I should have known better than to give myself a deadline. Oh, dear.
So here is the question I’ve been thinking on: “IF home is a sacred place, a safe place, a place of wonder and merriment and joy, of loss and love, am I doing the things that honor that? AND, if I am in a sacred profession, could the mundane be magnificent? Can there be liturgy in the laundry?”
A plethora of wonderful, amazing writers have talked about their answer to this question. In fact, if I was honest, there are some bloggers I check in with every day simply because they inspire me to answer this question in a daily, thought out sort of way, a practical working out of what it means to be a woman who dwells at home. Perhaps one of the most noticeable things about home keeping is the fact that it is so diverse in needs and expressions; what I need for my family of seven does not resemble what a single woman living in a tiny apartment might need- and yet, there are similarities. Each home where people find dwelling need a few obvious things: a place to get out of the weather, a place to eat, a place to sleep, and, to put it delicately, a place to be vulnerable. (Where are we more vulnerable than when we are in the bathroom, often naked or in some state of undress?) But the less obvious things are quite needful too: a place to find rest (as opposed to sleep), a place to love and be loved (even if it is only ourself), a place to dream big dreams, larger than the sky, that extend out beyond our roof into the stars, a place of safety in a world full of hurt, a place to believe, to work out our faith in an everyday sort of way, to test our hypotheses and find our conclusions.
Part of our existence in this twenty first century is a life full of hurry and want, both in the physical and metaphysical sense. We don’t have time to think or absorb what is happening because we are in a constant state of rushing, and while we may be well fulfilled in the monetary sense (or not, because we have yet to catch the Joneses at their game), we suffer from an extreme want of place, of rootedness, of family, of hope, of home. The sordid statistics tell the tale: the divorces, the wayward children, the crime rates, the welfare rolls.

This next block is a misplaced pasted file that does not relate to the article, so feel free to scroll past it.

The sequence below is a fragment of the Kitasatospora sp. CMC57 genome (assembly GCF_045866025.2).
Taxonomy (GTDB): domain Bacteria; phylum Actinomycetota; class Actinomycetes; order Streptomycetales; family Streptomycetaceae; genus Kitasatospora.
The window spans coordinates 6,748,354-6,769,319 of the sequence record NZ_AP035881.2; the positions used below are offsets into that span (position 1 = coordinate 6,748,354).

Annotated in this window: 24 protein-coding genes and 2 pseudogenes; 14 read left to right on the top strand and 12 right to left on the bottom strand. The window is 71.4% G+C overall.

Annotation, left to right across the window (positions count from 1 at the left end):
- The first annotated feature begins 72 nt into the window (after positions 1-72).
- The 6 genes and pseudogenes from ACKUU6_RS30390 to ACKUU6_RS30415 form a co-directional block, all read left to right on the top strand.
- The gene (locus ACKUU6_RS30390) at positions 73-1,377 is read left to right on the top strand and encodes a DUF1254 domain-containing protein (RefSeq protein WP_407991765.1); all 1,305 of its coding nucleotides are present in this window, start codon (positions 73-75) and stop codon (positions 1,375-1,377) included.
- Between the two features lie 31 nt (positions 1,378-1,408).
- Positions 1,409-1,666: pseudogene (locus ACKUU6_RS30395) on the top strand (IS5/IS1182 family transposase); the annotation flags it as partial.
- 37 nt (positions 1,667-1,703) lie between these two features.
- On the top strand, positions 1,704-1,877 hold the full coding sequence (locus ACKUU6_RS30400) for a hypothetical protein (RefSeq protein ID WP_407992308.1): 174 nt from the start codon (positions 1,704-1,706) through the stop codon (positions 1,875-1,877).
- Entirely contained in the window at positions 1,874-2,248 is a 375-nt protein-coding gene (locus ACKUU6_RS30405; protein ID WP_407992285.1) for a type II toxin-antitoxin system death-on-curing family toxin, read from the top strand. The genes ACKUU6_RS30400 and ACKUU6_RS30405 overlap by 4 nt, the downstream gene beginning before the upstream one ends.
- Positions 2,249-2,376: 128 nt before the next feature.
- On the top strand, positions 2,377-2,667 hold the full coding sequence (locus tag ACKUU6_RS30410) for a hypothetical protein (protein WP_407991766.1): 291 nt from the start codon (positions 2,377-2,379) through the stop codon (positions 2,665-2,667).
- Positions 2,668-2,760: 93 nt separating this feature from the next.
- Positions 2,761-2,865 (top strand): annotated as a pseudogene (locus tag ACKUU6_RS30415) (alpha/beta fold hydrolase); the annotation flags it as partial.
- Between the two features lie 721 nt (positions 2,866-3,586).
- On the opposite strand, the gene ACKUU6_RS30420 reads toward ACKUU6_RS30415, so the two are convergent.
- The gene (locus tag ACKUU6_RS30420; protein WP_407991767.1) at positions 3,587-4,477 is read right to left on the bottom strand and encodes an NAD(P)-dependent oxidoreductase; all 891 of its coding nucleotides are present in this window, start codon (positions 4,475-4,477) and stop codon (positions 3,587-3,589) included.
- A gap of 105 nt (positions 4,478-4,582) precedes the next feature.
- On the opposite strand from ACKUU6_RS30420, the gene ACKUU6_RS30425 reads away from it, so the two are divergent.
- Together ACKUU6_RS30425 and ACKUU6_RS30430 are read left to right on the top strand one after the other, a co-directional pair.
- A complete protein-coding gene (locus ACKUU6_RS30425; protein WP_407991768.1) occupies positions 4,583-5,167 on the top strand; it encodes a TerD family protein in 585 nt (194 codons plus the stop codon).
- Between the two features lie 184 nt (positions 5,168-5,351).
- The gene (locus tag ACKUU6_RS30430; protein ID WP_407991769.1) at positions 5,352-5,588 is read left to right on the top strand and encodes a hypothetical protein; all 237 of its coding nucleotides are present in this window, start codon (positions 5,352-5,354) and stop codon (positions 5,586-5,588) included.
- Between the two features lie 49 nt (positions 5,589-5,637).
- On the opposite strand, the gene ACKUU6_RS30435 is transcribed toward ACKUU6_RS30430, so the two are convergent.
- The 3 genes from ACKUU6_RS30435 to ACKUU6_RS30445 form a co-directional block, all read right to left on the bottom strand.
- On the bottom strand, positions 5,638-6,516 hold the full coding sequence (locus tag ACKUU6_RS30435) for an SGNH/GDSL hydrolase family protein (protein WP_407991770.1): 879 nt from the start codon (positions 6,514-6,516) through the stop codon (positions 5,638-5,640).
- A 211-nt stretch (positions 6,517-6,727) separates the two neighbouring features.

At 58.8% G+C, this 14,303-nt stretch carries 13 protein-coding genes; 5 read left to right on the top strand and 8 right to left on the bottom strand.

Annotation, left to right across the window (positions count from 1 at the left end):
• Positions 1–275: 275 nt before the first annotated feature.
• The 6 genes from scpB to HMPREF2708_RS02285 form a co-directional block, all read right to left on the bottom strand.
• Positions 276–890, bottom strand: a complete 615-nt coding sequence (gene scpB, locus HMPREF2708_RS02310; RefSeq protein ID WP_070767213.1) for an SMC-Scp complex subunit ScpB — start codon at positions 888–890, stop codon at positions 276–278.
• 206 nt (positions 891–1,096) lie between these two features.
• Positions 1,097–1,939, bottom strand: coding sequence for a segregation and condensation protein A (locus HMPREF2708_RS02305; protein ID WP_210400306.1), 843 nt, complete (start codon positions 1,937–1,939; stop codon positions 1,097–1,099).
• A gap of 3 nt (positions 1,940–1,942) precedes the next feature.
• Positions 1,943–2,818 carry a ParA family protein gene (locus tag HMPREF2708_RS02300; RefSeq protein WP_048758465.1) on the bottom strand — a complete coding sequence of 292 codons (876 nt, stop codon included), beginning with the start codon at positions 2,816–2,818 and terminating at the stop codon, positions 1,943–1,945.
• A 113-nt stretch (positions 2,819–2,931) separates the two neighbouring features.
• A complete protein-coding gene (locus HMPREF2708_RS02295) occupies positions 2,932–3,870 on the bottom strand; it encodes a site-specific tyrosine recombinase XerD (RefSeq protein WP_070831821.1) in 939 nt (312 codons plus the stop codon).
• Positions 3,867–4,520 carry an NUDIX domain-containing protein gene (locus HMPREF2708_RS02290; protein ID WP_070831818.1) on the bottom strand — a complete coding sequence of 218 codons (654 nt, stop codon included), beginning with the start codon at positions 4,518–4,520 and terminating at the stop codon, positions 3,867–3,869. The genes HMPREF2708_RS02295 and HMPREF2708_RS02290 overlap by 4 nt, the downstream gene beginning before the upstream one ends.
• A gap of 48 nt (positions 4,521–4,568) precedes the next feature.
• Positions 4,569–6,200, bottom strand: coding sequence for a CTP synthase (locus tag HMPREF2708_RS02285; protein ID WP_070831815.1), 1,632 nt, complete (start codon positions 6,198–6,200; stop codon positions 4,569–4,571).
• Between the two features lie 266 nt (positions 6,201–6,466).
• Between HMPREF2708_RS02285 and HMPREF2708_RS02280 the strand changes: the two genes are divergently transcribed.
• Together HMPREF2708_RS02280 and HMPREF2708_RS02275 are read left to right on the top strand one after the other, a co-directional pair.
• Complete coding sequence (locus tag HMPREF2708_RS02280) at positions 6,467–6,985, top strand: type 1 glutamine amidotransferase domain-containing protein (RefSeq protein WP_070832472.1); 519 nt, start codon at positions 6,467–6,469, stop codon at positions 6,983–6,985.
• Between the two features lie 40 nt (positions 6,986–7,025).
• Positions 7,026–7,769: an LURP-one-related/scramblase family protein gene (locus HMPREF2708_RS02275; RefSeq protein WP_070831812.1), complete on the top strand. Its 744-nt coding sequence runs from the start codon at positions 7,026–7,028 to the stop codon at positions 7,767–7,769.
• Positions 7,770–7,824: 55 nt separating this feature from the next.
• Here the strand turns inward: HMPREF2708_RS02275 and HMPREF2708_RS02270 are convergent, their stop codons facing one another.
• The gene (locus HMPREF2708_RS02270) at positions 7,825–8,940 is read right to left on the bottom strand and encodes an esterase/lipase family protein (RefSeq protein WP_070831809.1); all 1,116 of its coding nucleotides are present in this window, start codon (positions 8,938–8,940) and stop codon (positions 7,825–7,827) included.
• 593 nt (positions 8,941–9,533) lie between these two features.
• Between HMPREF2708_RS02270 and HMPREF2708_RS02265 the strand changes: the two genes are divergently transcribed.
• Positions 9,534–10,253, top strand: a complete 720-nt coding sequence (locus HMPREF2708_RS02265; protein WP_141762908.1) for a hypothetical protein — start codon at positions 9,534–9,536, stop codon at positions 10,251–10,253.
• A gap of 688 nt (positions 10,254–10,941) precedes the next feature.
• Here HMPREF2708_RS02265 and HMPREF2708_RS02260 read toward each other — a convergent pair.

But as any one who has had the task of keeping a home can tell, the art of homekeeping is a seemingly lost art, and some might argue, a lost goal. It is difficult to take this synergy of needs and apply an answer in the form of a ‘kept home’, where, as Mark Twain remarks “[Our house] had a heart, and a soul, and eyes to see us with; and approvals and solicitudes, and deep sympathies; it was of us, and we were its confidence, and lived in its grace and in the peace of its benediction.” A home like that can’t be bought or sold- it can only be made. And it can only be made with the help of the Almighty. We can rely upon organizing gurus and books, clutter busting programs and a thousand lists, and we’ll never come close; empty tools void of the touch of the divine. That is not to say that those sort of things aren’t helpful- they can- but they are not the end point of home keeping. They are a small part, a little beginning.
This is where the rubber meets the road, where everything has to be taken in balance and considered against those needs mentioned above. I think where I have been in error quite often is that I try to match a system that has worked great for another family to my own without ever stopping to consider or weigh it against what my family needs. Worse, up until recently, I never thought to pray about it! I never really thought about considering what I do as a worship-giving to the Lord. The whole idea of work as worship was foreign to me.
I struggle with extremes. Part of this is the way I am wired- God has made me to feel everything passionately and deeply. I don’t feel like I can go “by halves”, so a very real danger for me is to be more concerned about the end point than the moment in time I currently find myself. I was a gold star girl in school- I liked nothing better than to see that shiny little thing adorning my pages- which is all well and good, but perfectionism is a close cousin to gold stars if I don’t give them the proper balance. For some, this balance seems to come effortlessly. For me, it is a daily thing. I have to constantly re-evaluate and re-center, or I am liable to jump off the deep end without realizing.
I’ll try to get into what I am finding works well in the homekeeping arena in the next few days if possible. I apologize for my sporadic blogging. In the past, I would tend towards being more concerned about what was happening in my computer screen than in my home, and that’s all backwards…So- more sporadic blogging until this season has passed! *grins*